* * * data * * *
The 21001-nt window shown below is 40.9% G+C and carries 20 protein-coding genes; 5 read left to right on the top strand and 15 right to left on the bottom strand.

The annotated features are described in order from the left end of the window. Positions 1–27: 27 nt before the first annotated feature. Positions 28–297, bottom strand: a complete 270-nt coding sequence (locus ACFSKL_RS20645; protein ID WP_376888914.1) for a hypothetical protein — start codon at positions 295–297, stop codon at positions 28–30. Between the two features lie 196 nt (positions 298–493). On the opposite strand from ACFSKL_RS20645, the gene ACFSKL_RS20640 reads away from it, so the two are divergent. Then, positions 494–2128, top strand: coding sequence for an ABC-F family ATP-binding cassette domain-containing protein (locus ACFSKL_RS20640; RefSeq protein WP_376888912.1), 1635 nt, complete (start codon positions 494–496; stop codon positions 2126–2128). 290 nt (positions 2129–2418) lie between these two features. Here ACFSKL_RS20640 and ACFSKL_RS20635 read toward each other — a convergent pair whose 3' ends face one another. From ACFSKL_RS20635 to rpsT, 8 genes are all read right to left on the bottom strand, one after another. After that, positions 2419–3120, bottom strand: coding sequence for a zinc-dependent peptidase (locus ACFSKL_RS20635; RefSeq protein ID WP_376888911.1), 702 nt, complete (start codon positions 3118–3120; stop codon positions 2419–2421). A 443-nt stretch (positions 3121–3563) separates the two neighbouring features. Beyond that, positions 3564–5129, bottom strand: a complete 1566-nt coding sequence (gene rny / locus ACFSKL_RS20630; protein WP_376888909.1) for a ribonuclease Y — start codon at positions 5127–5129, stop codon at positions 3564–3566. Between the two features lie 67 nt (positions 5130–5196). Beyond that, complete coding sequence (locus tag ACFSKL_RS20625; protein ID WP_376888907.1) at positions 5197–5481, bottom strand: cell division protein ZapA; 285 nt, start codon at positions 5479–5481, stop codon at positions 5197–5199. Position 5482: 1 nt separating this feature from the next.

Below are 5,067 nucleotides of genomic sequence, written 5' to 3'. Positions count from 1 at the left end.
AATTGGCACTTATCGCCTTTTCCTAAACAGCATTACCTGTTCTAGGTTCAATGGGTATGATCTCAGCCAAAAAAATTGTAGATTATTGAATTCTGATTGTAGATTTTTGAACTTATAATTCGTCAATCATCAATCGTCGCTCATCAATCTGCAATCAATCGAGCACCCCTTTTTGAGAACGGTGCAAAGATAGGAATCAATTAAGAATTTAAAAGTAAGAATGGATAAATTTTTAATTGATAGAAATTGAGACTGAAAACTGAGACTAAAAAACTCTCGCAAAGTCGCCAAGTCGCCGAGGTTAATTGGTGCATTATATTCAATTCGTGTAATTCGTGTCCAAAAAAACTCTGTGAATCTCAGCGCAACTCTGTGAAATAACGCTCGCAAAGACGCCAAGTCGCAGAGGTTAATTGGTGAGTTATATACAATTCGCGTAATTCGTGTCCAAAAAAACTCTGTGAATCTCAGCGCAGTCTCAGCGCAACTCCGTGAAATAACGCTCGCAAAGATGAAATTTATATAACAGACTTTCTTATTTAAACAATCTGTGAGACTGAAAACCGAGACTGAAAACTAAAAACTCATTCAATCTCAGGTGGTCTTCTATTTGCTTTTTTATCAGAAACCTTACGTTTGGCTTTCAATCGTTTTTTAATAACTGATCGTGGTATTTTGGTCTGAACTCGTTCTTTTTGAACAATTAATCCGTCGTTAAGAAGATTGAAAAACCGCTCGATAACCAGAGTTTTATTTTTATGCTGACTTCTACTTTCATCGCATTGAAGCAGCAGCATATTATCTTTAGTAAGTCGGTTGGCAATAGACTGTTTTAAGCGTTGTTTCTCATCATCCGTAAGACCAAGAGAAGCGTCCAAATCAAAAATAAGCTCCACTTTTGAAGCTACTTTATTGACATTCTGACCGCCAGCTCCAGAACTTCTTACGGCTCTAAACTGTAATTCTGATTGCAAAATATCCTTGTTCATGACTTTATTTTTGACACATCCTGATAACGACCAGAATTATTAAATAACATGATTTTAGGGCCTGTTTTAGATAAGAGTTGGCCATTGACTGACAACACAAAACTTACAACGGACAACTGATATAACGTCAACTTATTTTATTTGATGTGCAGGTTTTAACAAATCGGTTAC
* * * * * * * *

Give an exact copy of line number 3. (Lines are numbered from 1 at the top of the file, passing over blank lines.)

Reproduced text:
Below are 5,067 nucleotides of genomic sequence, written 5' to 3'. Positions count from 1 at the left end.